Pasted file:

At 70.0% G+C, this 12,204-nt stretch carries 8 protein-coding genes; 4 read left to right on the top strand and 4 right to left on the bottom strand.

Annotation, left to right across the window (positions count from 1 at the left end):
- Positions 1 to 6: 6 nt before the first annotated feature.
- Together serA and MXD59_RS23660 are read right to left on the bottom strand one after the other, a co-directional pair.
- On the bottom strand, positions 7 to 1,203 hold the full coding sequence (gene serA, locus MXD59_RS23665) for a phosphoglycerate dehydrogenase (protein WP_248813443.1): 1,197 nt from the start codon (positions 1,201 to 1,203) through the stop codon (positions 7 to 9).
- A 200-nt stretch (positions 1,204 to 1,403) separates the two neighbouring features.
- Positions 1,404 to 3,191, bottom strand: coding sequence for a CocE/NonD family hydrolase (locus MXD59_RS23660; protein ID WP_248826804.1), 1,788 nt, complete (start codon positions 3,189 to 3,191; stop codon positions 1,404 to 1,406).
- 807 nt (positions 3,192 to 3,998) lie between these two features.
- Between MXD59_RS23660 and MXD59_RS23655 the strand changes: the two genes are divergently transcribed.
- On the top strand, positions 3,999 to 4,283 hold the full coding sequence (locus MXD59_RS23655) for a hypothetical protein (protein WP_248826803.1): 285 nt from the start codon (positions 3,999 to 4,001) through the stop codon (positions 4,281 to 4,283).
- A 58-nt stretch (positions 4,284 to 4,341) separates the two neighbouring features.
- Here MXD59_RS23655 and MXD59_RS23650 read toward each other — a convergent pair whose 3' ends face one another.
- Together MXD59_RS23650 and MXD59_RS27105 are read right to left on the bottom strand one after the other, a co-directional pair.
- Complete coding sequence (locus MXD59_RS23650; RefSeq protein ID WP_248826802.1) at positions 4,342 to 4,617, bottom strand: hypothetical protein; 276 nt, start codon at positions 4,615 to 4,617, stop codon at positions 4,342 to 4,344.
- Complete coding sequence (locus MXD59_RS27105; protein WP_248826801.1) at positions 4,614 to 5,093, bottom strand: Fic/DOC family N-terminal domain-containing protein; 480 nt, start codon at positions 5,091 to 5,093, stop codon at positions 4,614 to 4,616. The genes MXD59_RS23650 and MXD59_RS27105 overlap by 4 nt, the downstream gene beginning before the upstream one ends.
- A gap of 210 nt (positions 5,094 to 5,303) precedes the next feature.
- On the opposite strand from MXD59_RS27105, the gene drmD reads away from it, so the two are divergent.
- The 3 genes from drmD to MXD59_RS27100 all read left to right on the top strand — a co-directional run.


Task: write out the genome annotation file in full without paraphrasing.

At 70.0% G+C, this 12,204-nt stretch carries 8 protein-coding genes; 4 read left to right on the top strand and 4 right to left on the bottom strand.

Annotation, left to right across the window (positions count from 1 at the left end):
- Positions 1 to 6: 6 nt before the first annotated feature.
- Together serA and MXD59_RS23660 are read right to left on the bottom strand one after the other, a co-directional pair.
- On the bottom strand, positions 7 to 1,203 hold the full coding sequence (gene serA, locus MXD59_RS23665) for a phosphoglycerate dehydrogenase (protein WP_248813443.1): 1,197 nt from the start codon (positions 1,201 to 1,203) through the stop codon (positions 7 to 9).
- A 200-nt stretch (positions 1,204 to 1,403) separates the two neighbouring features.
- Positions 1,404 to 3,191, bottom strand: coding sequence for a CocE/NonD family hydrolase (locus MXD59_RS23660; protein ID WP_248826804.1), 1,788 nt, complete (start codon positions 3,189 to 3,191; stop codon positions 1,404 to 1,406).
- 807 nt (positions 3,192 to 3,998) lie between these two features.
- Between MXD59_RS23660 and MXD59_RS23655 the strand changes: the two genes are divergently transcribed.
- On the top strand, positions 3,999 to 4,283 hold the full coding sequence (locus MXD59_RS23655) for a hypothetical protein (protein WP_248826803.1): 285 nt from the start codon (positions 3,999 to 4,001) through the stop codon (positions 4,281 to 4,283).
- A 58-nt stretch (positions 4,284 to 4,341) separates the two neighbouring features.
- Here MXD59_RS23655 and MXD59_RS23650 read toward each other — a convergent pair whose 3' ends face one another.
- Together MXD59_RS23650 and MXD59_RS27105 are read right to left on the bottom strand one after the other, a co-directional pair.
- Complete coding sequence (locus MXD59_RS23650; RefSeq protein ID WP_248826802.1) at positions 4,342 to 4,617, bottom strand: hypothetical protein; 276 nt, start codon at positions 4,615 to 4,617, stop codon at positions 4,342 to 4,344.
- Complete coding sequence (locus MXD59_RS27105; protein WP_248826801.1) at positions 4,614 to 5,093, bottom strand: Fic/DOC family N-terminal domain-containing protein; 480 nt, start codon at positions 5,091 to 5,093, stop codon at positions 4,614 to 4,616. The genes MXD59_RS23650 and MXD59_RS27105 overlap by 4 nt, the downstream gene beginning before the upstream one ends.
- A gap of 210 nt (positions 5,094 to 5,303) precedes the next feature.
- On the opposite strand from MXD59_RS27105, the gene drmD reads away from it, so the two are divergent.
- The 3 genes from drmD to MXD59_RS27100 all read left to right on the top strand — a co-directional run.